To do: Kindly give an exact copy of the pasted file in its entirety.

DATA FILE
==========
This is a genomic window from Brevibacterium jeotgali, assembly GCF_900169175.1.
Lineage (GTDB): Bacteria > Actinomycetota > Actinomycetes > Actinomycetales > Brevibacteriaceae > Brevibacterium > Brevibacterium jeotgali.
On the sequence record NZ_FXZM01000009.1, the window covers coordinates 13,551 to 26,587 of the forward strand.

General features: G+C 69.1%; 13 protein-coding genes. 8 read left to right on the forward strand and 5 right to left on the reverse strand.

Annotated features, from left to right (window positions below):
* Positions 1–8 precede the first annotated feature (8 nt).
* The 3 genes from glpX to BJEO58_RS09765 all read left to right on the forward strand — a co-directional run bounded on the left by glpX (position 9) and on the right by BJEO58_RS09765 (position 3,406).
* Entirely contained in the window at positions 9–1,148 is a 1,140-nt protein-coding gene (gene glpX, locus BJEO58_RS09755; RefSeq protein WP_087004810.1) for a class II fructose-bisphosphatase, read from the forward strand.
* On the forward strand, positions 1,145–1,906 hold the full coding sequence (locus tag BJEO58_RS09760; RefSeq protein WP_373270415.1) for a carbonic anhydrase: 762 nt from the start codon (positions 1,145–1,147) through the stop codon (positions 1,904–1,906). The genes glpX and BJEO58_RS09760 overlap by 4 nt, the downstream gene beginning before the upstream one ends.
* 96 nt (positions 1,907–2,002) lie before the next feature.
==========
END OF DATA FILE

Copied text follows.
This is a genomic window from Brevibacterium jeotgali, assembly GCF_900169175.1.
Lineage (GTDB): Bacteria > Actinomycetota > Actinomycetes > Actinomycetales > Brevibacteriaceae > Brevibacterium > Brevibacterium jeotgali.
On the sequence record NZ_FXZM01000009.1, the window covers coordinates 13,551 to 26,587 of the forward strand.

General features: G+C 69.1%; 13 protein-coding genes. 8 read left to right on the forward strand and 5 right to left on the reverse strand.

Annotated features, from left to right (window positions below):
* Positions 1–8 precede the first annotated feature (8 nt).
* The 3 genes from glpX to BJEO58_RS09765 all read left to right on the forward strand — a co-directional run bounded on the left by glpX (position 9) and on the right by BJEO58_RS09765 (position 3,406).
* Entirely contained in the window at positions 9–1,148 is a 1,140-nt protein-coding gene (gene glpX, locus BJEO58_RS09755; RefSeq protein WP_087004810.1) for a class II fructose-bisphosphatase, read from the forward strand.
* On the forward strand, positions 1,145–1,906 hold the full coding sequence (locus tag BJEO58_RS09760; RefSeq protein WP_373270415.1) for a carbonic anhydrase: 762 nt from the start codon (positions 1,145–1,147) through the stop codon (positions 1,904–1,906). The genes glpX and BJEO58_RS09760 overlap by 4 nt, the downstream gene beginning before the upstream one ends.
* 96 nt (positions 1,907–2,002) lie before the next feature.